Apartments can be found pretty much everywhere in Prague these days; however, the following neighbourhoods remain perennial favourites amongst wandering writers, digital nomads and expats: :
· Ujezd (borders the Lesser Town, just below the Petrin Hill).
· Anděl (ten minutes from the city).
· Vysehrad (situated between the Nusle Bridge and the river)
· Vinohrady (above Wenceslas Square)
· Zizkov (20 minutes away from the city).
Accommodation listings can be found online as well as in all manner of print publications. When looking through listings, be aware that “3+1” means an apartment with three major rooms (i.e. two bedrooms and a lounge) plus a kitchen. “2+kk” refers to a two-room apartment with a kitchenette, while a “1+kk” is a studio apartment.
Step 2: Get wired
Wi-Fi is plentiful everywhere in Prague. Practically all hotels and hostels have on-site Wi-Fi (or data points in rooms), while many serviced apartments include it as standard. If you prefer to be out and about when writing or uploading your copy, then you’ll find yourself spoilt for choice in the city centre as the number of cafes, coffee shops and hotspots offering free Wi-Fi really is very comprehensive. Whilst the reliability and speed of public Internet was questionable even just a few years ago, this is no longer an issue. Find yourself a mellow, friendly and comfortable cafe in the Old/New/Lesser Town (of which there are plenty) and you’ll feel your creative juices stirring straight away. If you’re keen to meet other freelancers then you can always seek out one of the impressive co-working options which have sprung up (and remained open) throughout the city in recent years. Indeed, places like C3(in the city centre, near Muzeum/Můstek/Náměstí Republiky),Locus (also close to Muzeum/Můstek metro stations), and Desk Room (in the heart of the Lesser Town) are well worth checking out if co-working is your thing.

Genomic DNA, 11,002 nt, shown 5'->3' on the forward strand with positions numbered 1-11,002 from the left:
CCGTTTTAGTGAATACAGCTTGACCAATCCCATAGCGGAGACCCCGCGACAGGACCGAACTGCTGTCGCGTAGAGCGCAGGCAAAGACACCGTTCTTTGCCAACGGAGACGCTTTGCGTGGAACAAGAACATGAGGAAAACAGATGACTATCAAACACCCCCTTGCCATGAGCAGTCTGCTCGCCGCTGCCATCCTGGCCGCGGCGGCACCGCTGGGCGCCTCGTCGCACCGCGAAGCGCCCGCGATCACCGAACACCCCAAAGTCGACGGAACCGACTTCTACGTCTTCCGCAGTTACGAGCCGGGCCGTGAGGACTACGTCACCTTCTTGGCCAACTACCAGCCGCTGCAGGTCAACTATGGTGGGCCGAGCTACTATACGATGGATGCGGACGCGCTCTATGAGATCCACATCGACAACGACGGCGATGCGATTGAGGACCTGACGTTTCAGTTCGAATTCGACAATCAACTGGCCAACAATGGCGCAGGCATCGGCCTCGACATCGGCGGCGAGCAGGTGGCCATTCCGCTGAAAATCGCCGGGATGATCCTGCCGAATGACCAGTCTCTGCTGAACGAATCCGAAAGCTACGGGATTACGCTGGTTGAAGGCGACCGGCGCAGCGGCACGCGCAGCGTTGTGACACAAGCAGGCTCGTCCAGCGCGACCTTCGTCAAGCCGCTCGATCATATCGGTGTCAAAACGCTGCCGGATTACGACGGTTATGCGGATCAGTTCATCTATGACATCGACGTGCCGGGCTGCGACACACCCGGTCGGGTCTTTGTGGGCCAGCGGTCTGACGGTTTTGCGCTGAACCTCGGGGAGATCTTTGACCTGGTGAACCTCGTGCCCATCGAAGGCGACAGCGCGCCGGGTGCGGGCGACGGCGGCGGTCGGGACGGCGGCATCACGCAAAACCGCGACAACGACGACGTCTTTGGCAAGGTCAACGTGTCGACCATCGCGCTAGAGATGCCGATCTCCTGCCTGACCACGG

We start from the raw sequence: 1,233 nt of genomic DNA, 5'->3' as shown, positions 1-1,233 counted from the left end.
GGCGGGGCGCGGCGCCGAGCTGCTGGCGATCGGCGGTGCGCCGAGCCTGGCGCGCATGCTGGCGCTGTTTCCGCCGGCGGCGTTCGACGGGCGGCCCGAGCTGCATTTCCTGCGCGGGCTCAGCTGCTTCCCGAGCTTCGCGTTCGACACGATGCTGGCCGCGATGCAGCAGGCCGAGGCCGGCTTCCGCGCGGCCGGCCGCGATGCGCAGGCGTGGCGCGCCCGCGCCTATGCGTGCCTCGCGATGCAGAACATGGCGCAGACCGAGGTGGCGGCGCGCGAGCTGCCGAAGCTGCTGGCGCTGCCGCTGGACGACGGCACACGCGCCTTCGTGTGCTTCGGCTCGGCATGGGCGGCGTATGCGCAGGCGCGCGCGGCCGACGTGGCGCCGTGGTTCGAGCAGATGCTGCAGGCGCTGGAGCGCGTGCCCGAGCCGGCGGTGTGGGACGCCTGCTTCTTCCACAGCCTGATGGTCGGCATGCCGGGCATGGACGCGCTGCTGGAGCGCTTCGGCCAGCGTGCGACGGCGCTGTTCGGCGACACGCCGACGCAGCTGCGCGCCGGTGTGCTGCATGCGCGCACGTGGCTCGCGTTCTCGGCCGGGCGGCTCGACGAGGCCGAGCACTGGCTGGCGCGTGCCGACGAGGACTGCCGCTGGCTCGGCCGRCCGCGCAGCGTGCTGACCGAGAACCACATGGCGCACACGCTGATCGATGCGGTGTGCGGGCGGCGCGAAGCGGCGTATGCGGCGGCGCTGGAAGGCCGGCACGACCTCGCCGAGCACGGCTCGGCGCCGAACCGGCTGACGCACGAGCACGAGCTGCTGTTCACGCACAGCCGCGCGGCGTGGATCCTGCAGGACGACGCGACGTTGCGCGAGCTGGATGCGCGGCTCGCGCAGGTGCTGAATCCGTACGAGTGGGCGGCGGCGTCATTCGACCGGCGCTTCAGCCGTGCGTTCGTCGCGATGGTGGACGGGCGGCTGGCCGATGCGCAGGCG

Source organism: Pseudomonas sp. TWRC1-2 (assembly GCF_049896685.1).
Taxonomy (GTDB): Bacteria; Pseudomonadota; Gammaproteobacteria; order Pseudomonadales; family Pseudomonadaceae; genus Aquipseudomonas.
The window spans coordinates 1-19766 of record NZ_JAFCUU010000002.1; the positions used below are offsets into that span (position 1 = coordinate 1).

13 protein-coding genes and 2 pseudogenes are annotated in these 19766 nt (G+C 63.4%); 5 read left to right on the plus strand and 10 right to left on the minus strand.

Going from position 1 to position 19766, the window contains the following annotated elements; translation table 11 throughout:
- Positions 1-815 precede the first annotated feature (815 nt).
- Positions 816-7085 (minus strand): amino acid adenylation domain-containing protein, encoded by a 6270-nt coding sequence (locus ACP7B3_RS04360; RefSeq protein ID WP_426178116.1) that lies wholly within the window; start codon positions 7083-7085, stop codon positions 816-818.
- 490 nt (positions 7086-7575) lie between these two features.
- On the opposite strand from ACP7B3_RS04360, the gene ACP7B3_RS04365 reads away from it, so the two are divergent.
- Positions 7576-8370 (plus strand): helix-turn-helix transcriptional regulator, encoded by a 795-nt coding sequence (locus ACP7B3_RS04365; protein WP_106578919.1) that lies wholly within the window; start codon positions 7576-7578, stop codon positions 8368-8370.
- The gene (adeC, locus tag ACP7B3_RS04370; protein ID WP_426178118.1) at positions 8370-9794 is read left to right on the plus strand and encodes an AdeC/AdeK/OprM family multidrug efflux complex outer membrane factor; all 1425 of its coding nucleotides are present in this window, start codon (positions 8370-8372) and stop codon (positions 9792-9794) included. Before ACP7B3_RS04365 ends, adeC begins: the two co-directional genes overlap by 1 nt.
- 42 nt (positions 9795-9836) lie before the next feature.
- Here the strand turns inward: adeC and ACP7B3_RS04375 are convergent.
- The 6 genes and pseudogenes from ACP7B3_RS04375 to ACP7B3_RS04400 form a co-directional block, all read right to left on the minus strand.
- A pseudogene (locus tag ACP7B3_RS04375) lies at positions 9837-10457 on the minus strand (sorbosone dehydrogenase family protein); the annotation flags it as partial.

Step 3 Get around
The beautiful architecture and myriad nooks and crannies make Prague a very enjoyable city to walk around. Remember though, Prague has plenty of steep hills, cobbled streets and tramlines so it is wise to wear trainers or sensible shoes when embarking on any kind of city trek. You will also need to keep an eye out for the trams as they have a tendency to come out of nowhere without warning. Cycling is a viable way to get around, although, the city’s cycle infrastructure is nowhere near as developed as those in Western European capitals.